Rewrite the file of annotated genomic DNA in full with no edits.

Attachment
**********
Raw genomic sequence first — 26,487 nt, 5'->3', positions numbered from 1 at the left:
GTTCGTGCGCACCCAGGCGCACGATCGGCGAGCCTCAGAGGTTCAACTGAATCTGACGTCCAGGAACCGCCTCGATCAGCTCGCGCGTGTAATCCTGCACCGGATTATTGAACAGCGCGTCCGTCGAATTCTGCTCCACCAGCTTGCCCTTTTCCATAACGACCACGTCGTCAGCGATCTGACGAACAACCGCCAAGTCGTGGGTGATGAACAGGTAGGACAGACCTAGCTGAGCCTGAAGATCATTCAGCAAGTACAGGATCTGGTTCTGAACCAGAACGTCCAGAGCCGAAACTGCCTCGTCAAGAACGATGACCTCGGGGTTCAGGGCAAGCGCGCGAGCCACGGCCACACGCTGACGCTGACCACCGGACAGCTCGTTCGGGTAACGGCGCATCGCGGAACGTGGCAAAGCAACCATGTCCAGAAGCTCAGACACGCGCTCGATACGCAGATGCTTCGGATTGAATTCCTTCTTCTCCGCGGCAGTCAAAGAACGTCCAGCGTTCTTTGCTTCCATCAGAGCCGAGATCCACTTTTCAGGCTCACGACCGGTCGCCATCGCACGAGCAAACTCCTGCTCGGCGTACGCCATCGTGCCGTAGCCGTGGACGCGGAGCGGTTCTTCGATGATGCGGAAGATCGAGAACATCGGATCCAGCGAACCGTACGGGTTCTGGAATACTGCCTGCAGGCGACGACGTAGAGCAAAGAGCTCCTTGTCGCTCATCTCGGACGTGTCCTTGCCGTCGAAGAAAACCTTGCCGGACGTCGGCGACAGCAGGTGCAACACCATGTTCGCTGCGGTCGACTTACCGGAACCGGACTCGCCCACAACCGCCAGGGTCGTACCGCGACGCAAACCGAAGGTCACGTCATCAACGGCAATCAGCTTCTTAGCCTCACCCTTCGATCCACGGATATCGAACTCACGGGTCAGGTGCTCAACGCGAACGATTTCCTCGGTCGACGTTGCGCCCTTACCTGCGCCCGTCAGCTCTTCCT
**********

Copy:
Raw genomic sequence first — 26,487 nt, 5'->3', positions numbered from 1 at the left:
GTTCGTGCGCACCCAGGCGCACGATCGGCGAGCCTCAGAGGTTCAACTGAATCTGACGTCCAGGAACCGCCTCGATCAGCTCGCGCGTGTAATCCTGCACCGGATTATTGAACAGCGCGTCCGTCGAATTCTGCTCCACCAGCTTGCCCTTTTCCATAACGACCACGTCGTCAGCGATCTGACGAACAACCGCCAAGTCGTGGGTGATGAACAGGTAGGACAGACCTAGCTGAGCCTGAAGATCATTCAGCAAGTACAGGATCTGGTTCTGAACCAGAACGTCCAGAGCCGAAACTGCCTCGTCAAGAACGATGACCTCGGGGTTCAGGGCAAGCGCGCGAGCCACGGCCACACGCTGACGCTGACCACCGGACAGCTCGTTCGGGTAACGGCGCATCGCGGAACGTGGCAAAGCAACCATGTCCAGAAGCTCAGACACGCGCTCGATACGCAGATGCTTCGGATTGAATTCCTTCTTCTCCGCGGCAGTCAAAGAACGTCCAGCGTTCTTTGCTTCCATCAGAGCCGAGATCCACTTTTCAGGCTCACGACCGGTCGCCATCGCACGAGCAAACTCCTGCTCGGCGTACGCCATCGTGCCGTAGCCGTGGACGCGGAGCGGTTCTTCGATGATGCGGAAGATCGAGAACATCGGATCCAGCGAACCGTACGGGTTCTGGAATACTGCCTGCAGGCGACGACGTAGAGCAAAGAGCTCCTTGTCGCTCATCTCGGACGTGTCCTTGCCGTCGAAGAAAACCTTGCCGGACGTCGGCGACAGCAGGTGCAACACCATGTTCGCTGCGGTCGACTTACCGGAACCGGACTCGCCCACAACCGCCAGGGTCGTACCGCGACGCAAACCGAAGGTCACGTCATCAACGGCAATCAGCTTCTTAGCCTCACCCTTCGATCCACGGATATCGAACTCACGGGTCAGGTGCTCAACGCGAACGATTTCCTCGGTCGACGTTGCGCCCTTACCTGCGCCCGTCAGCTCTTCCT